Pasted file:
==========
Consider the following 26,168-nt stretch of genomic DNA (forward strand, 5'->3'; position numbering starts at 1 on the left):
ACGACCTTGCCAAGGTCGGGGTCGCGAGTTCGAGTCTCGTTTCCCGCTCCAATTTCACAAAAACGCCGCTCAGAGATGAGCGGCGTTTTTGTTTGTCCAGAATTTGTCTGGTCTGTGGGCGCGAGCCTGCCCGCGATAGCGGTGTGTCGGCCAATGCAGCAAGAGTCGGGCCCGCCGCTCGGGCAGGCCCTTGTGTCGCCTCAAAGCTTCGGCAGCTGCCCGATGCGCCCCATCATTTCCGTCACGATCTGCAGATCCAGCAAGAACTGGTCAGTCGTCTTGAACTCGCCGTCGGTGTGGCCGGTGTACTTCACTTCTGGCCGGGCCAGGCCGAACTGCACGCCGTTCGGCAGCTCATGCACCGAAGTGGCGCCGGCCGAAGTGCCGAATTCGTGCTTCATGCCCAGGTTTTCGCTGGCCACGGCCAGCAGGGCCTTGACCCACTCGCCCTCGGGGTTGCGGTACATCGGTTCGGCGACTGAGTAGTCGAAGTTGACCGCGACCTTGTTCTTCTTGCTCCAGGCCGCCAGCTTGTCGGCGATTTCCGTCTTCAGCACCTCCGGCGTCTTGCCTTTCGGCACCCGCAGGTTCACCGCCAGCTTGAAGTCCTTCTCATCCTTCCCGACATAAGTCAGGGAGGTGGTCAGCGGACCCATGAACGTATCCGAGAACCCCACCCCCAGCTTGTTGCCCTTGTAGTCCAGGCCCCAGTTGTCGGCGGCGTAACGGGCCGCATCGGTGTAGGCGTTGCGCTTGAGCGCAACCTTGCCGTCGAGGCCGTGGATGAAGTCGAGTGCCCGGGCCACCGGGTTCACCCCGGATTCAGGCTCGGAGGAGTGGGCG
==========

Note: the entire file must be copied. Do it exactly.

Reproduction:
Consider the following 26,168-nt stretch of genomic DNA (forward strand, 5'->3'; position numbering starts at 1 on the left):
ACGACCTTGCCAAGGTCGGGGTCGCGAGTTCGAGTCTCGTTTCCCGCTCCAATTTCACAAAAACGCCGCTCAGAGATGAGCGGCGTTTTTGTTTGTCCAGAATTTGTCTGGTCTGTGGGCGCGAGCCTGCCCGCGATAGCGGTGTGTCGGCCAATGCAGCAAGAGTCGGGCCCGCCGCTCGGGCAGGCCCTTGTGTCGCCTCAAAGCTTCGGCAGCTGCCCGATGCGCCCCATCATTTCCGTCACGATCTGCAGATCCAGCAAGAACTGGTCAGTCGTCTTGAACTCGCCGTCGGTGTGGCCGGTGTACTTCACTTCTGGCCGGGCCAGGCCGAACTGCACGCCGTTCGGCAGCTCATGCACCGAAGTGGCGCCGGCCGAAGTGCCGAATTCGTGCTTCATGCCCAGGTTTTCGCTGGCCACGGCCAGCAGGGCCTTGACCCACTCGCCCTCGGGGTTGCGGTACATCGGTTCGGCGACTGAGTAGTCGAAGTTGACCGCGACCTTGTTCTTCTTGCTCCAGGCCGCCAGCTTGTCGGCGATTTCCGTCTTCAGCACCTCCGGCGTCTTGCCTTTCGGCACCCGCAGGTTCACCGCCAGCTTGAAGTCCTTCTCATCCTTCCCGACATAAGTCAGGGAGGTGGTCAGCGGACCCATGAACGTATCCGAGAACCCCACCCCCAGCTTGTTGCCCTTGTAGTCCAGGCCCCAGTTGTCGGCGGCGTAACGGGCCGCATCGGTGTAGGCGTTGCGCTTGAGCGCAACCTTGCCGTCGAGGCCGTGGATGAAGTCGAGTGCCCGGGCCACCGGGTTCACCCCGGATTCAGGCTCGGAGGAGTGGGCG